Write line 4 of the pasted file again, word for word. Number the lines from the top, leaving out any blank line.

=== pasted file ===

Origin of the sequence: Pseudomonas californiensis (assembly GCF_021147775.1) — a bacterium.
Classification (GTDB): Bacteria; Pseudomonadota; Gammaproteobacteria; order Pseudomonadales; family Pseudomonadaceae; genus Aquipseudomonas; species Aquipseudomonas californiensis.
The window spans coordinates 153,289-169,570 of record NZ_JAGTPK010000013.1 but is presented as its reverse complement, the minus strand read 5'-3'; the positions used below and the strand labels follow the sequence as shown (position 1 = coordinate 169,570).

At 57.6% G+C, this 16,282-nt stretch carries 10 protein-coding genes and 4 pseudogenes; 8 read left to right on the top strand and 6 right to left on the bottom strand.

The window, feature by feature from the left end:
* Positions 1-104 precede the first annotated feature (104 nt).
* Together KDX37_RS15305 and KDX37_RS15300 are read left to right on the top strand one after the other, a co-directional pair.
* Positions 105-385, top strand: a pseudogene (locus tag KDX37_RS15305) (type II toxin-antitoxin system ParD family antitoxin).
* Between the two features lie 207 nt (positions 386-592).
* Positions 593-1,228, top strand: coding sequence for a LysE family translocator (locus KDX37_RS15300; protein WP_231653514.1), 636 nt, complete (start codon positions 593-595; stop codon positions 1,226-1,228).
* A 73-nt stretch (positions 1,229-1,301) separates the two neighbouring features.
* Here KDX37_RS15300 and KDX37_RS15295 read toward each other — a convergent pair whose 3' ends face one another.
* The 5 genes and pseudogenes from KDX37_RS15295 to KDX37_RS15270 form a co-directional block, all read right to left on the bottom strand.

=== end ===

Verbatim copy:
At 57.6% G+C, this 16,282-nt stretch carries 10 protein-coding genes and 4 pseudogenes; 8 read left to right on the top strand and 6 right to left on the bottom strand.